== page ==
Awards: Golden Frog at Camerimage, New York and Boston crix kudos for “Pan’s Labyrinth.”
Tools: “We used Moviecam compacts I owned, which were outfitted with Ultra Prime size lenses and variable primes … stocks 5246 and 5217 tungsten stock for daylight; 5218 for nighttime. We shot in format 1:85,” says Navarro.
Visual references: “There are many influences, but the important thing was that the film needed two different narratives, and visually we had to accommodate them, so we had a real reality based on how the fascist world is and a color palette that goes with the story. The fantasy scenes are colorful, but the military world is cold,” he explains.
Aesthetic: “I search for films that allow me to create a reality, not just everyday life that everybody knows. So I tried to create visual bridges to take us in and out of the narrative and connect the story’s two distinctly different worlds. I had to consider how the fantastic world affects reality, so visually it was about connecting the pieces. I’m a strong believer that the images are the language and grammar of storytelling, but they also have to serve the story,” Navarro says. “Fortunately, I had access to dailies, so I worked very closely with my collaborators, gaffer David Lee and key grip Rick Stribling. We’d do a photograph of each lighting setup and time it in the computer to come up with perfect picture of how the set had to look.”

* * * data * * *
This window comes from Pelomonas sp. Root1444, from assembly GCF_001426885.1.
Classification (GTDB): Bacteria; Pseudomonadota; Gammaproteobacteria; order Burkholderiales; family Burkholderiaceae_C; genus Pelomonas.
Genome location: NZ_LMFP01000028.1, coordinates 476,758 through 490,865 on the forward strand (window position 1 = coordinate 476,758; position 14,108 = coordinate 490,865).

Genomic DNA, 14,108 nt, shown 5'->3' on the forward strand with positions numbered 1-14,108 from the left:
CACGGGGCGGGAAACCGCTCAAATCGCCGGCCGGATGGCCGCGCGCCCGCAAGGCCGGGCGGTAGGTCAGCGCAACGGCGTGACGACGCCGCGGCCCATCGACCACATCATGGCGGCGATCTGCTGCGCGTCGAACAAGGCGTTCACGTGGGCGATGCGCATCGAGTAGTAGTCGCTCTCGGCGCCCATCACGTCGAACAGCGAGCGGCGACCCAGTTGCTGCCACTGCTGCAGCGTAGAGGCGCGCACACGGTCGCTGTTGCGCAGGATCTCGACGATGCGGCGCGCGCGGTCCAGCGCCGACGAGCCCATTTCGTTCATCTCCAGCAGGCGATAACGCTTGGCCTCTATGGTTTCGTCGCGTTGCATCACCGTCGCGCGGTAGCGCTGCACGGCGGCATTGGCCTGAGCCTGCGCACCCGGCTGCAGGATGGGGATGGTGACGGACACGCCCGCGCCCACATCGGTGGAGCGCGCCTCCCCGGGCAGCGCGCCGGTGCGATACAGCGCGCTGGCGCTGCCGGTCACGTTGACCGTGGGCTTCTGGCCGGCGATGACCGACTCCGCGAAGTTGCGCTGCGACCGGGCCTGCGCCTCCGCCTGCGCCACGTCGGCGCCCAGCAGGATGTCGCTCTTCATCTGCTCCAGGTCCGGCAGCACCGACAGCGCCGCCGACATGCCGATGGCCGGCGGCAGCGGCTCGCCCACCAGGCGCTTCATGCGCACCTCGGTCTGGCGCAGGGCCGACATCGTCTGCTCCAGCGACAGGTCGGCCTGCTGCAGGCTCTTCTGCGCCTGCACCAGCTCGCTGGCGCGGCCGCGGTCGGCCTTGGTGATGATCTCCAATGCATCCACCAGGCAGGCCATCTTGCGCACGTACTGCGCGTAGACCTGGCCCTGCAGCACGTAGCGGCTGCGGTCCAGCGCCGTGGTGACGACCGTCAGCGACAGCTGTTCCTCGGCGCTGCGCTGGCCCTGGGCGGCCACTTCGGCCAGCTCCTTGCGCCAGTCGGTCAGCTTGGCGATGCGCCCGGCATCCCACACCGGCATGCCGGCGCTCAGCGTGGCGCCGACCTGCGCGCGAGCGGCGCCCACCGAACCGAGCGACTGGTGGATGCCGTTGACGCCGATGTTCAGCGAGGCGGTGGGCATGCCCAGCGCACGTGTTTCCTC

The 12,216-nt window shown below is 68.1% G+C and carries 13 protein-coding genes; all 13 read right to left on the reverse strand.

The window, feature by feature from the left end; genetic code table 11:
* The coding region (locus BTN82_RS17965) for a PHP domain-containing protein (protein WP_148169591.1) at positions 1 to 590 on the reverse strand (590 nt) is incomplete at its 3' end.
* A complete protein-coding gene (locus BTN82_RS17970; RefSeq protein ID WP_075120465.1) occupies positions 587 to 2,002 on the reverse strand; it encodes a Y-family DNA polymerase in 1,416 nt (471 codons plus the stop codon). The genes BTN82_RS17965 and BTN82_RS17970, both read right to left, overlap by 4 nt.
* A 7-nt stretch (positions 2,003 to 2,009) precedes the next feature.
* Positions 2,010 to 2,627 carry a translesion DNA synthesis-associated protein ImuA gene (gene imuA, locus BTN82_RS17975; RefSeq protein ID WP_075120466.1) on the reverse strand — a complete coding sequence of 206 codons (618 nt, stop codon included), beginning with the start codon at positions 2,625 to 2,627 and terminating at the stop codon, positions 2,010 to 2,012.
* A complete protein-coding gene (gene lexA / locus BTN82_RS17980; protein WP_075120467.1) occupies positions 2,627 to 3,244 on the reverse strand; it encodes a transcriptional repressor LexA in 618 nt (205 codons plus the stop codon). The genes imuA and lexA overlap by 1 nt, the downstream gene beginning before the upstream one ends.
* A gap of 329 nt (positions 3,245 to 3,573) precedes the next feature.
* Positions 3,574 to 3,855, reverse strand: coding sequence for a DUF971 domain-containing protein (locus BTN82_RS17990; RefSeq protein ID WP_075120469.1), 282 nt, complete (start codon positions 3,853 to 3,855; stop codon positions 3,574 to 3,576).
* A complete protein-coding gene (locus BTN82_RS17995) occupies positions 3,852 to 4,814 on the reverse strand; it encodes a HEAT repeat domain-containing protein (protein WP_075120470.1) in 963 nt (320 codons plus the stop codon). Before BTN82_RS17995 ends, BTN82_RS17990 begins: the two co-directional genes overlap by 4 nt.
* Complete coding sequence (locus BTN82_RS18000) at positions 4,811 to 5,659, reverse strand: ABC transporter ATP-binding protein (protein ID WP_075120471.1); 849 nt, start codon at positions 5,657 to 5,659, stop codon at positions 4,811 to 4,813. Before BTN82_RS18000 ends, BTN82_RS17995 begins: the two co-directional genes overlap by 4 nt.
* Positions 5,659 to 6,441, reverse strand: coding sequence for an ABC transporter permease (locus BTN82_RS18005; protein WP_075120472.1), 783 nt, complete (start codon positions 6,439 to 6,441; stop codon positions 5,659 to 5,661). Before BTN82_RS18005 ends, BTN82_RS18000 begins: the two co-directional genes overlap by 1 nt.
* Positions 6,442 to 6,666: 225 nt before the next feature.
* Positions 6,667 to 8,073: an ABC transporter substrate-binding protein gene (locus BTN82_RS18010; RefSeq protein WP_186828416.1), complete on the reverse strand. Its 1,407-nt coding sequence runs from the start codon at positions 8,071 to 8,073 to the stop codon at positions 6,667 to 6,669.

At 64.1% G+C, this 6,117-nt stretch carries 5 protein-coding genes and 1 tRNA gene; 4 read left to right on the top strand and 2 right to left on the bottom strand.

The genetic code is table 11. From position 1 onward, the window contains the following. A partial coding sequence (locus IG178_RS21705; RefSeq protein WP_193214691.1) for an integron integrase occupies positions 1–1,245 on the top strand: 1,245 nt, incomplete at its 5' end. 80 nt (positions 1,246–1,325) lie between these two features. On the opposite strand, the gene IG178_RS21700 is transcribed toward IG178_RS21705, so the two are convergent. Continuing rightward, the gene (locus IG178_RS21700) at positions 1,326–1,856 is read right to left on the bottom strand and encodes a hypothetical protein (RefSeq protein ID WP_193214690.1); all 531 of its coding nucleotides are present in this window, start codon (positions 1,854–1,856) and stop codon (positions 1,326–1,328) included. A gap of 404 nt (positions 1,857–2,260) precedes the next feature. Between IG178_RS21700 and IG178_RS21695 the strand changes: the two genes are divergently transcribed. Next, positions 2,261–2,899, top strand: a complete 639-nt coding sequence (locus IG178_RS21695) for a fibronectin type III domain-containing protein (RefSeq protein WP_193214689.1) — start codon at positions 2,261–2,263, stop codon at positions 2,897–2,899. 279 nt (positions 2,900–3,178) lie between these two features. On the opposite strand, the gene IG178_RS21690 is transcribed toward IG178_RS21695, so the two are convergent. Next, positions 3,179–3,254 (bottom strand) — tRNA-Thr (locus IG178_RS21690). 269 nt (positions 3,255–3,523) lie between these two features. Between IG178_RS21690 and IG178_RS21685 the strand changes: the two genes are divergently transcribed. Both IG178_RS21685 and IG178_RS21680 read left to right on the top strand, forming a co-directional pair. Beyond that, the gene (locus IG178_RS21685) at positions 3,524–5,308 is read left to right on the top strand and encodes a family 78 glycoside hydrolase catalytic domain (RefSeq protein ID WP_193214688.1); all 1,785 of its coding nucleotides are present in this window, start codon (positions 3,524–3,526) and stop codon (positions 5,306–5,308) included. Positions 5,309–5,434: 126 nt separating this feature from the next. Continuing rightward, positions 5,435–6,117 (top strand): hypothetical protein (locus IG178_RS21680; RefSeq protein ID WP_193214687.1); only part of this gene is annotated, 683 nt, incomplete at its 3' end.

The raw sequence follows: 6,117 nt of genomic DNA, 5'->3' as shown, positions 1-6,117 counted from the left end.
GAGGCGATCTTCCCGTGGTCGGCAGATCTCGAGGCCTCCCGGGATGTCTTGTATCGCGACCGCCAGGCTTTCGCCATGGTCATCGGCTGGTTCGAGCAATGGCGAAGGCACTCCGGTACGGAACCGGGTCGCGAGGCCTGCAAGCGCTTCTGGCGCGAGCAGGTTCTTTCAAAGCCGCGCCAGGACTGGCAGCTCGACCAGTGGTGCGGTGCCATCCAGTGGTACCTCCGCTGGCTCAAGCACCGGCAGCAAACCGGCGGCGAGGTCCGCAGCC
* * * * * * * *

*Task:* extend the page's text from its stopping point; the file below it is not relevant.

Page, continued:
Challenges: “The biggest challenge was basically getting the concept clear, and defining the world. (Director) Guillermo (del Toro) and I had to see it together and then execute it, and fortunately, we have a very strong relationship, so it worked out well. I also did things that I’d never done before, like doing day for night,” says Navarro.
What’s next: Besides “Pan’s Labyrinth,” Navarro’s work can be seen in “Night at the Museum,” and he will reteam with del Toro for “Hellboy 2: The Golden Army,” currently in pre-production.